You’ve likely heard about the new trend of self-driving cars, but do you know what they are?
This probably puts an image of a vehicle without a driver inside into your head. While this isn’t entirely wrong, most self-driving cars still require the help of a human driver in case things go wrong. With self-driving cars also brings the possibility of not needing to own your vehicle. Picture ride-share services like Lyft and Uber, but without having a person driving the car. This is quite an interesting prospect considering that the average American driver spends $8,003 annually on vehicle ownership. If ride-share services featuring self-driving cars become economically feasible, then this would offer a superior transportation alternative.
Before we get that far, it’s important to understand whether or not these self-driving cars are safe in the first place. We’ll cover that below and analyze whether or not self-driving vehicles are the way of the future!
What Are Self-Driving Cars and How Do They Work?
There’s a lot of misconceptions surrounding self-driving cars and how they work. Most are not fully autonomous and still require a driver for successful operation. There are six different levels of automation, with each gradually requiring less human assistance than the last. Level zero is entirely controlled by a human, while level five is entirely self-driven in all scenarios.
Today, most “self-driving cars” fall into the level two or three categories, including Tesla cars. Level two self-driven vehicles can automate two or more car functions, like steering, braking, and acceleration. It is important to note that they still require human drivers because their systems are not yet perfected. Drivers will still need to stay attentive to take over if a function does not work properly.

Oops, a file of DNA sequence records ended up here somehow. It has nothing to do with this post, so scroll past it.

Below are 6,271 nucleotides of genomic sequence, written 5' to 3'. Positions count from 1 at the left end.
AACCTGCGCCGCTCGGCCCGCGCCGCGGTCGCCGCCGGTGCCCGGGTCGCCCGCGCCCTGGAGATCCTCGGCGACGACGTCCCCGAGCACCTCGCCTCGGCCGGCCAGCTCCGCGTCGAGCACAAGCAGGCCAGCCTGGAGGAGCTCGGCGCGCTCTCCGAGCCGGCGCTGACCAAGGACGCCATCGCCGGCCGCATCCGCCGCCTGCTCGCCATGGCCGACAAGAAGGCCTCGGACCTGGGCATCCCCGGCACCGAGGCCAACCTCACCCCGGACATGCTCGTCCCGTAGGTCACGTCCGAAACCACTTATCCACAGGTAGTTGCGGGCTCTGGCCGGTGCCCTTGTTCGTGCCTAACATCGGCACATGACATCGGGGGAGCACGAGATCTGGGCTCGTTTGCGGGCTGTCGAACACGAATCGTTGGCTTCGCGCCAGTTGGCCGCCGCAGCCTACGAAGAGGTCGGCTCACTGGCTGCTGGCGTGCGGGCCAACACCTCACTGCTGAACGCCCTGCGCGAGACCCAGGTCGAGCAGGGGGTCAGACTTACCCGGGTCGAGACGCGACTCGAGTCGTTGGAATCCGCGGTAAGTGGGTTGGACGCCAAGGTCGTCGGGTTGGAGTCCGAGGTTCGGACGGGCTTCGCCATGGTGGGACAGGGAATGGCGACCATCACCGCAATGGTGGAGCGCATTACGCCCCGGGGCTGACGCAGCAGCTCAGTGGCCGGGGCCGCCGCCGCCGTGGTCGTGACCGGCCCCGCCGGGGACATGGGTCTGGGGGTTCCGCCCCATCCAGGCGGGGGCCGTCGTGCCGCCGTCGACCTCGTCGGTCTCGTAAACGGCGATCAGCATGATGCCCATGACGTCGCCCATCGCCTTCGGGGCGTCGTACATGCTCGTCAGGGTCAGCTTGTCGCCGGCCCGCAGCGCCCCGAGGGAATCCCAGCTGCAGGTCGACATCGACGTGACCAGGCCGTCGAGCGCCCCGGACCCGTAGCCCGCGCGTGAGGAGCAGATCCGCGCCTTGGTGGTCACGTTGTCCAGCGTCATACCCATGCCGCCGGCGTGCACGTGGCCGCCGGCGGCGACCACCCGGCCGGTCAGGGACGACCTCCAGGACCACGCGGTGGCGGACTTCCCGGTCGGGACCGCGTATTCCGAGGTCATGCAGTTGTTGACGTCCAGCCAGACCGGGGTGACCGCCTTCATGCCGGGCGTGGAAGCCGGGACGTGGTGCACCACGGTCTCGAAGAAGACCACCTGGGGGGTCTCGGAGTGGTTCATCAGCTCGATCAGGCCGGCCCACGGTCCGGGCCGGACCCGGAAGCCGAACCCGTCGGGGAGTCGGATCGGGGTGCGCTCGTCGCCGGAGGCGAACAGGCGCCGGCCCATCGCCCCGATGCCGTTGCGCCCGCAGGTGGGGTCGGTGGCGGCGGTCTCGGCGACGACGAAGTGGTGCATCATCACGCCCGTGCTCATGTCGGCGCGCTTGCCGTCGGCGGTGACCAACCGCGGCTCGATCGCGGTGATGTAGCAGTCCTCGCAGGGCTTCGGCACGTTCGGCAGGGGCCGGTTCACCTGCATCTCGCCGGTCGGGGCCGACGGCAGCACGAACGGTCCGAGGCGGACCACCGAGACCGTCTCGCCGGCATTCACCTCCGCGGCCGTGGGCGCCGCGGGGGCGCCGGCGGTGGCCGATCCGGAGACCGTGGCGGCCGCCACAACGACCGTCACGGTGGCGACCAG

Self-driving works by using several sensors, cameras, and a computer to analyze and predict a driving environment. While many self-driving cars are still level two, further research will eventually make them level five.
What Dangers Are Posed By Them?
As appealing of a technology that autonomous driving is, there are still currently several risks that need to be addressed. Here are the four biggest dangers currently involved with self-driving cars:
- Driver Inattention – While a self-driving car should make a ride safer, there’s a great possibility it has the opposite effect. A human driver can get lulled into a false sense of security when they aren’t needed to drive, which can cause them to stop paying attention and get distracted when they need to take over.
- Computer Malfunction – Computers are logical creations, but there’s always the chance that they malfunction. When this deals with a moving car, the consequences can be catastrophic if one of several computers malfunctions.
- Hacking Vulnerability – With something heavily reliant on technology, the capacity for hacking becomes huge. Self-driving cars are such a new technology that they are extremely vulnerable to hacking.